Thanksgiving Primer for English Learners in Washington DC
A Thanksgiving Primer for English Learners in Washington DC

If you are one of the lucky students studying English or another foreign language at one of the language schools in Washington DC this November, you get to celebrate an American Thanksgiving! Thanksgiving is always celebrated in America on the fourth Thursday of November, which means this year’s Thanksgiving falls on November 28, 2019.

The History of Thanksgiving

According to History, “In 1621, the Plymouth colonists and Wampanoag Indians shared an autumn harvest feast that is acknowledged today as one of the first Thanksgiving celebrations in the colonies.” This is the origin story of the American Thanksgiving. The Plymouth colonists were celebrating their first successful corn harvest. The practice of taking a day (or a few days) for thanksgiving continued to be practiced. However, it was not declared a national holiday until 1863. While the holiday has changed quite a bit since 1621, Thanksgiving is still a time when people gather together to give thanks and eat.

How People Decorate

Don’t be surprised if your Washington language school decorates for Thanksgiving! Since Thanksgiving occurs during the fall season, you should expect to see plenty of autumnal décors. This means there will be lots of oranges, yellows, and reds. You may see decorations with leaves, pumpkins and gourds, and statues of pilgrims and Native Americans. You may also see the cornucopia, also known as the horn of plenty.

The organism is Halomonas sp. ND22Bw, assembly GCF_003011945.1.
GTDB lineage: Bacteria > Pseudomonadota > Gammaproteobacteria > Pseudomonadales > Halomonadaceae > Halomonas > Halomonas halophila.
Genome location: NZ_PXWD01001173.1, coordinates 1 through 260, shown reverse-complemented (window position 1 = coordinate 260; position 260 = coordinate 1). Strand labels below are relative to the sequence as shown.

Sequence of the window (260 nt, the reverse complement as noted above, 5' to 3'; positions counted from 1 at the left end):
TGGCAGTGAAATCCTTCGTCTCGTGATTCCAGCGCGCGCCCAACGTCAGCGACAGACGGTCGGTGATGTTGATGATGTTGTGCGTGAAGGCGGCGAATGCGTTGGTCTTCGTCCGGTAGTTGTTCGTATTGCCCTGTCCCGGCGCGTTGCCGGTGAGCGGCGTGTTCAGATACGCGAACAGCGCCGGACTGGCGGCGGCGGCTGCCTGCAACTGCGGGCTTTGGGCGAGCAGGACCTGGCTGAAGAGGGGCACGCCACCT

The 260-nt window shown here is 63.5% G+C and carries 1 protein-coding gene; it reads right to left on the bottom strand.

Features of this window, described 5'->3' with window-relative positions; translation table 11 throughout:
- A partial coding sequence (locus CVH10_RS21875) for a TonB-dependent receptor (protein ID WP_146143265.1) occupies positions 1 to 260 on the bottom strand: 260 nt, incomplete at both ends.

What Americans Eat on Thanksgiving

While Thanksgiving is traditionally a holiday encouraging thankfulness, many think of it as the holiday of food. And that’s for a good reason! The first Thanksgiving occurred because of successful food crops which were shared amongst men.

However, today’s Thanksgiving meal has evolved, but there are still some standard dishes you should expect to see on the Thanksgiving menu. The main dish tends to be a turkey. History reports, “Today nearly 90 percent of Americans eat the bird—whether roasted, baked or deep-fried—on Thanksgiving.” Also, dishes like stuffing, mashed potatoes, cranberry sauce, and pumpkin pie are Thanksgiving staples.

But, this all depends on who you celebrate the holiday with. For example, if you celebrate with classmates from your English class in DC, you may have a more eclectic menu and representative of a variety of ethnic cuisine.

Different Ways to Show Thankfulness

An unfortunate truth about the American holiday of Thanksgiving is that the “thanksgiving part” is often overlooked. For instance, few Americans give one another cards expressing their thankfulness. However, some families may offer prayers or Thanksgiving blessings. Some gatherings include going around the table and sharing something each person is thankful for. And, others take time to write down the things they are thankful for in a gratitude journal.

Thanksgiving Parades